But today it all seems so permeated through the system and so, well, nasty and incongruous.
It's incredibly sad that on the eve of Martin Luther King Jr. Day, such a racially divisive drama is being played out in the Maryland Senate.
Beneath the heroic statue of jurist Thurgood Marshall all week, state Sen. Larry Young, D-Baltimore, joined hundreds of supporters who were marching, chanting and singing "We Shall Overcome."
What Young and his supporters were trying to overcome at the moment was an expulsion recommendation by the Senate Ethics Committee to be voted on by the full Senate on Friday.
Young, predictably I suppose, is basing his defense on race. That in any event, he did nothing worse than anyone else but is being singled out because he's black.
Could be, I guess. You could also just as easily argue that Young has lasted this long only because of white lawmakers' fears of Mallside marches, chants and songs. Were he a minority, Del. John Arnick (remember him) might be a sitting judge today. No one knows.
Certainly Young's dealings were no secret even way out here, where one Western Maryland lawmaker remarked recently that he couldn't believe the Senate hadn't acted before this.
It took the Baltimore Sun to raise the issue, in what surely appeared to be a well-researched piece of investigative journalism. The Ethics Commission met and discovered the same things. Tellingly, respected black Senators have deserted Young. No doubt the state prosecutor's office will have a say as well.
I can never, and do not claim to, understand race issues as blacks see race issues. I can never know the pain of the black man's battles against the white establishment.
But there comes a time when a fair person simply has to consider the evidence, and the Young case has all the looks of walking and talking like a serious list of infractions. It does the equality cause no favors to invoke its name when the charges against one are so clear. It cheapens and sullies a very serious issue.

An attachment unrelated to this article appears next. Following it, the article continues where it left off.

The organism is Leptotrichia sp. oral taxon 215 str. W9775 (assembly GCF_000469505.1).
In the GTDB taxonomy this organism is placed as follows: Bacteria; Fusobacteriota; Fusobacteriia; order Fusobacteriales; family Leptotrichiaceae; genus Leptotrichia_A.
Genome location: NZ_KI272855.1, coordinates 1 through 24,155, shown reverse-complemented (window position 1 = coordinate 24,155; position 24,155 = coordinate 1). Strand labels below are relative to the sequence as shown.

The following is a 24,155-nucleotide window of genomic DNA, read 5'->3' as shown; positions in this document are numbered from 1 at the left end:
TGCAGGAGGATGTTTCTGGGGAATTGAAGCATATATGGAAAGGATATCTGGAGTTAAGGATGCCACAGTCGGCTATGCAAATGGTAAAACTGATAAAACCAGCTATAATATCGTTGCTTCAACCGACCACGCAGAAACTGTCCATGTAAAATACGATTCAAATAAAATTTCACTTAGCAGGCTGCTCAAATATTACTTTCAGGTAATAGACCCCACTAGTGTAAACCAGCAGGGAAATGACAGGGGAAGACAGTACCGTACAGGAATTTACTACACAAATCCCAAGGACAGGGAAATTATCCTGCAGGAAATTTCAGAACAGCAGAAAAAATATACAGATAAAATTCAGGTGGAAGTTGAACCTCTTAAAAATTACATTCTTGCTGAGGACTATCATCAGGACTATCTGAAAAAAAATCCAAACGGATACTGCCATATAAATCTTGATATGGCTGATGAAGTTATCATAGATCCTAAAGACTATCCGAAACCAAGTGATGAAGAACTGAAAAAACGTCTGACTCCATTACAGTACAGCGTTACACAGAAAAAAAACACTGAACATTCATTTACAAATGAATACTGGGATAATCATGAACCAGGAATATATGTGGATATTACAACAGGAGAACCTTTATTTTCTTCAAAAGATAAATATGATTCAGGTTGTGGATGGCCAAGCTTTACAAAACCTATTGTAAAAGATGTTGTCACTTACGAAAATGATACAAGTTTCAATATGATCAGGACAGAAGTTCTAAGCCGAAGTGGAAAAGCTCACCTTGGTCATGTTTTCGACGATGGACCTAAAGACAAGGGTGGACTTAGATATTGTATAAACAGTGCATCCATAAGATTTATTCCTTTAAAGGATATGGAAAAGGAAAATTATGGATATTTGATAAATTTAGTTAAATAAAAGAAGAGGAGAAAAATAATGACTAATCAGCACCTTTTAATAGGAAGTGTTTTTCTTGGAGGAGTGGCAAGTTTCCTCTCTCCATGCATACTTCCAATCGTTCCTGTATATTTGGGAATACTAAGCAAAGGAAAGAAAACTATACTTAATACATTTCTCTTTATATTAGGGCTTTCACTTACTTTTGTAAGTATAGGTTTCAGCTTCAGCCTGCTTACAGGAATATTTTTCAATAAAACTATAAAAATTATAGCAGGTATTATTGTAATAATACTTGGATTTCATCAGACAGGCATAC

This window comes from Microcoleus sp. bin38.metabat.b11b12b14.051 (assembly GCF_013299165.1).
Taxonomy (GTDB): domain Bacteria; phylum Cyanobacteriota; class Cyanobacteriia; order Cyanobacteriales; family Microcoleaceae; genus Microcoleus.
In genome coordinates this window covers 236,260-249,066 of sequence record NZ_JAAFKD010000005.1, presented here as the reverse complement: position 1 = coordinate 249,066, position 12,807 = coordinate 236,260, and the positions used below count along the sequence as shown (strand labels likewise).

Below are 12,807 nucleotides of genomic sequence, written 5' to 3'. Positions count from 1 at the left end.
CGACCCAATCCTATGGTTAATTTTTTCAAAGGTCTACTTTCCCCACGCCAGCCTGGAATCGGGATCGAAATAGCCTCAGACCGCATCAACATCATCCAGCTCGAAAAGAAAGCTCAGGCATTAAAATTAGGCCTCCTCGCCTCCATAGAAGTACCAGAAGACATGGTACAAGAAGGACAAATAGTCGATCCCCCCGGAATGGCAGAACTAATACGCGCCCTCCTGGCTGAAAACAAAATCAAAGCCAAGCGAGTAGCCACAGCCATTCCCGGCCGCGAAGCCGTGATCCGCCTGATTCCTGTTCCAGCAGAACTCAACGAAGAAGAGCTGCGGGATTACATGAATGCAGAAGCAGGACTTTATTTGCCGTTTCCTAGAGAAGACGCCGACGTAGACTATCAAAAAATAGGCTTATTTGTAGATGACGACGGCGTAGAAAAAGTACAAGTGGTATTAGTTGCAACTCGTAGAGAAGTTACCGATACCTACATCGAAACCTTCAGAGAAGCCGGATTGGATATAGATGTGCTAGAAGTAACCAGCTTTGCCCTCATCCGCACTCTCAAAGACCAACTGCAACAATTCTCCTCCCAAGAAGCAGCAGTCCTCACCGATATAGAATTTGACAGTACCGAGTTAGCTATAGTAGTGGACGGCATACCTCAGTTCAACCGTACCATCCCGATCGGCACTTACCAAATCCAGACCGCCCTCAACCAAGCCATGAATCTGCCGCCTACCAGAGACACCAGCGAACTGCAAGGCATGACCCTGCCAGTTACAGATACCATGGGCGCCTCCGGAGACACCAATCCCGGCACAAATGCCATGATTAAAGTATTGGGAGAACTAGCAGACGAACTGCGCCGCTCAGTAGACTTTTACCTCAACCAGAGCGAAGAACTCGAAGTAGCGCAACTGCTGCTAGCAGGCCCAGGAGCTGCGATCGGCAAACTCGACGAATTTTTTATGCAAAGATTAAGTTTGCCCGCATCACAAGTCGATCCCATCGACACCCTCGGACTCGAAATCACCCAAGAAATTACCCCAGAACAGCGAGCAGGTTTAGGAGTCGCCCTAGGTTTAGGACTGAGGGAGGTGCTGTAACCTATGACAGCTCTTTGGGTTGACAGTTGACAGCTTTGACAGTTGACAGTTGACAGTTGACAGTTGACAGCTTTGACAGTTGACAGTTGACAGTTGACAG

I don't doubt Young does feel persecuted, especially if he's correct in his assertions that lots of lawmakers blur the line between public business and private compensation.
Somehow, I'd bet that there are anywhere from 10 to 20 very nervous lawmakers in Annapolis right now. It reminds me of the old story about the rag lady who shuffles into the butcher's, picks up a chicken, lifts up the wings and sniffs and frowns, lifts up the drumsticks and sniffs and frowns and lifts up the neck and sniffs and frowns. The butcher takes this in and finally says "Lady, if you can pass that same test I'll give you the stupid chicken for free."
What will they do if Young decides to name names?
The lawmakers cannot exclusively blame Young for this.
Through the years they've fostered this atmosphere of big-money whoop-dee-do by shunning meaningful finance laws, campaign laws, gift-giving laws, lobbying scholarship reform - you name it.
Lobbyists and special interests rule.
When lawmakers tire of not having enough power they quit the House or Senate and join a whiz-bang law firm where they are molded into well-paid influence trading lobbyists and consultants.
It's the way the game is played and everyone knows it and accepts it and looks the other way - even if it means ignoring allegations of shadiness until media and election-year pressures allow them to ignore it no longer.
No, I don't believe Young is the victim of race, nor do I much sympathize with him. But it is very difficult to work up sympathy for the General Assembly as a whole either, whose failure to live cleanly itself has created an environment friendly to the notion of anything goes.
Tim Rowland is a Herald-Mail columnist.